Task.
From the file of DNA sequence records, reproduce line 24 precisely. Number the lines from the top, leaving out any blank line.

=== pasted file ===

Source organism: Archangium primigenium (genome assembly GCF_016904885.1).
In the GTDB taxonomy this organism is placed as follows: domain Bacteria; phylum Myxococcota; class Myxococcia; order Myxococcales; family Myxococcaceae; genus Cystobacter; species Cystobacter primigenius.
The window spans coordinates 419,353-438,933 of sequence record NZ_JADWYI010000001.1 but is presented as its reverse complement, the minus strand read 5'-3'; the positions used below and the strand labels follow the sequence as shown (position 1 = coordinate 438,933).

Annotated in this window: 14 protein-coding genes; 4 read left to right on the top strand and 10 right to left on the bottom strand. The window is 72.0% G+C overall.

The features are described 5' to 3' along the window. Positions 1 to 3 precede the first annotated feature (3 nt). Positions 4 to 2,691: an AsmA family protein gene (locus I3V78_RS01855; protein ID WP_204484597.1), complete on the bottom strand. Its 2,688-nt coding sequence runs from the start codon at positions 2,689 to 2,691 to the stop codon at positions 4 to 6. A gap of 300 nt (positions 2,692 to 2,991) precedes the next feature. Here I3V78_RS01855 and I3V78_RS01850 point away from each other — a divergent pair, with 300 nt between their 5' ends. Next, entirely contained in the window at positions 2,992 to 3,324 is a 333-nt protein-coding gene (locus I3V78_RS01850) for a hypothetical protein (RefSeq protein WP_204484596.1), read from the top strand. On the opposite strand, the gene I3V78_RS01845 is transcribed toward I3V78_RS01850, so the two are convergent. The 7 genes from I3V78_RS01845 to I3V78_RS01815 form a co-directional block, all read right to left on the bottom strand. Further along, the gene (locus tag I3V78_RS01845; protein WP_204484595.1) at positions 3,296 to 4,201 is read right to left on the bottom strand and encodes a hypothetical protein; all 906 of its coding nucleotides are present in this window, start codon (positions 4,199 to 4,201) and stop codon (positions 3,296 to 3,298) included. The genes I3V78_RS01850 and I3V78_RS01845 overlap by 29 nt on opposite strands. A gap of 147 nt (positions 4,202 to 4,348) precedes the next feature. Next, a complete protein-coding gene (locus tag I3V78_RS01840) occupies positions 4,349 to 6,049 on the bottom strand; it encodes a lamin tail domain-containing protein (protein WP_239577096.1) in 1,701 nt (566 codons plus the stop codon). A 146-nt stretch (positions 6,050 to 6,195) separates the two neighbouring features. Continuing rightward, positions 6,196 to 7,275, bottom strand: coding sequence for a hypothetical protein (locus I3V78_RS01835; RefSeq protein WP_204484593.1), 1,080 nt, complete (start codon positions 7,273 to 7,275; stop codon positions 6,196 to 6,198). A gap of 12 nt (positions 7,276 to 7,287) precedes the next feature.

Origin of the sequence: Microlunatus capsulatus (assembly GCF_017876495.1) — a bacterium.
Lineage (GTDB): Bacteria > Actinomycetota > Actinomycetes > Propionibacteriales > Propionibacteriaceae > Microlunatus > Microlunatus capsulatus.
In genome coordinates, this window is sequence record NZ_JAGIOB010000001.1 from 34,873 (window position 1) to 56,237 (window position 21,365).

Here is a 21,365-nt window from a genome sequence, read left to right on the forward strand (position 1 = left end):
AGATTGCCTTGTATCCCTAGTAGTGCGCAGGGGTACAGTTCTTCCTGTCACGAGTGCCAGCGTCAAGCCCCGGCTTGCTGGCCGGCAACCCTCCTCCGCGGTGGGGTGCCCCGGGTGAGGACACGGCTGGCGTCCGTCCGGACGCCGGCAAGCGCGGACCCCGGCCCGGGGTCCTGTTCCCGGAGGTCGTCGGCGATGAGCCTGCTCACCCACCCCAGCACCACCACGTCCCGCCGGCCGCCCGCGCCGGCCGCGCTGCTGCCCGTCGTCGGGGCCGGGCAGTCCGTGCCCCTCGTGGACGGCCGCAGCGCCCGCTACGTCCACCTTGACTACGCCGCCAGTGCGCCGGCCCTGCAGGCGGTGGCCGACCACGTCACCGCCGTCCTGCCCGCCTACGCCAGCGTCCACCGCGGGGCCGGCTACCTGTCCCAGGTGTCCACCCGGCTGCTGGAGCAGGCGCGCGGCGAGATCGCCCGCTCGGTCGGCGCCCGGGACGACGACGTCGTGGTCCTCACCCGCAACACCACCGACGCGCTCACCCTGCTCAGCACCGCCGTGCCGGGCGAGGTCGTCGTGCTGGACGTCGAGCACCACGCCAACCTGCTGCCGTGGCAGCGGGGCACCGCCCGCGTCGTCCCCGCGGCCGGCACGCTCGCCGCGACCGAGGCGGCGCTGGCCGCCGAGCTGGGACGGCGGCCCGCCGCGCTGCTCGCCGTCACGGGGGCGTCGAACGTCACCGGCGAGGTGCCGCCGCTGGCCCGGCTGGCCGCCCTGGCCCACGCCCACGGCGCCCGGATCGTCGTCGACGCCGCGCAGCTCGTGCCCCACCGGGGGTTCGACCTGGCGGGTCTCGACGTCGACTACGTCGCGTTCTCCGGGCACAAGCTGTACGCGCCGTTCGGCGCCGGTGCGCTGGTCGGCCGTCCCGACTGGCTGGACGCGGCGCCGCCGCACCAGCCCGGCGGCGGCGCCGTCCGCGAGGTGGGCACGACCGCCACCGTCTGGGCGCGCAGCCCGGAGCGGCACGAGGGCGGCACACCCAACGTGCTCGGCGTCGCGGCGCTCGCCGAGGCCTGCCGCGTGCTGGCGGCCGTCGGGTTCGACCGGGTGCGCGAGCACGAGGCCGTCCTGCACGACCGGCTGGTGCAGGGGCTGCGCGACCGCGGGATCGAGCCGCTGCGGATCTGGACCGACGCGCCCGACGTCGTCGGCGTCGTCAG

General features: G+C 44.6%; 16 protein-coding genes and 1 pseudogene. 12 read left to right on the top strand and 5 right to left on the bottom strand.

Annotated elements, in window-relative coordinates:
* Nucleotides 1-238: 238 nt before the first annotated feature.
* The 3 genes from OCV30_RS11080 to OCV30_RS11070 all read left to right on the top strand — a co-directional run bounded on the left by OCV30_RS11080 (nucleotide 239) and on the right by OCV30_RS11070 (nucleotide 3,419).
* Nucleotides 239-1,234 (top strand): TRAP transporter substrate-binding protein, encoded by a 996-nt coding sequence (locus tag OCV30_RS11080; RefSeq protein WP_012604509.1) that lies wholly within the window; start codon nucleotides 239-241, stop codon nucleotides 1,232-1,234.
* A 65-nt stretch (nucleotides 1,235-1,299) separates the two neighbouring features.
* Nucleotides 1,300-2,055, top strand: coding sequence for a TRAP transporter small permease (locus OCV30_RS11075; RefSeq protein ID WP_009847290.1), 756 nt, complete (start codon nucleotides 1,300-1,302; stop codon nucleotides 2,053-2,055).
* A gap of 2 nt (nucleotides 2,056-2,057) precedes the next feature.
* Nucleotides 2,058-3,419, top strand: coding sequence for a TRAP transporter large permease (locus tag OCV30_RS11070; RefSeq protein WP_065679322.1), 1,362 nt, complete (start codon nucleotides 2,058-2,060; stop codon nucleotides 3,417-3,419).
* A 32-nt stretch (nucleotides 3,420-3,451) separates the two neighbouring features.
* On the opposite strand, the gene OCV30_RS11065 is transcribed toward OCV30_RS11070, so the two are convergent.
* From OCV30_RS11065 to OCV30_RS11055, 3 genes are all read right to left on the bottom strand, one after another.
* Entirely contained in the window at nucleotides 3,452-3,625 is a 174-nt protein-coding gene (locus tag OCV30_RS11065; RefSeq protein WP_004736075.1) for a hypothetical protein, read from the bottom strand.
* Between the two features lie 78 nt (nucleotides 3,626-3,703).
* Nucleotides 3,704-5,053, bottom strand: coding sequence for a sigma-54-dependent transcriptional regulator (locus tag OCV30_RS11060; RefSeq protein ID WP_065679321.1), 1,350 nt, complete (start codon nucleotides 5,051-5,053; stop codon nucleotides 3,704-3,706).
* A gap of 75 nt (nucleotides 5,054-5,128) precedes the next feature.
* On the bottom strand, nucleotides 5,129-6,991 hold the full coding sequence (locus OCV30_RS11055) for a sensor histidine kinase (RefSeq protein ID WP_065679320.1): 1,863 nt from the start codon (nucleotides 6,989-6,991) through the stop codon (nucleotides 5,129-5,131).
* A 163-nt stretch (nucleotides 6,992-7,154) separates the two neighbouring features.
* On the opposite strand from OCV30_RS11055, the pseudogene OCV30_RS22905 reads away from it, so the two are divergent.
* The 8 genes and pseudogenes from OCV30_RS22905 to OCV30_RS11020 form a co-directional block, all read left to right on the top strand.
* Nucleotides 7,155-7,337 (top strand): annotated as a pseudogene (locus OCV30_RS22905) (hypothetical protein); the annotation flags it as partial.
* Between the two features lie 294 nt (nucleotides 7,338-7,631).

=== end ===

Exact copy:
* Between the two features lie 78 nt (nucleotides 3,626-3,703).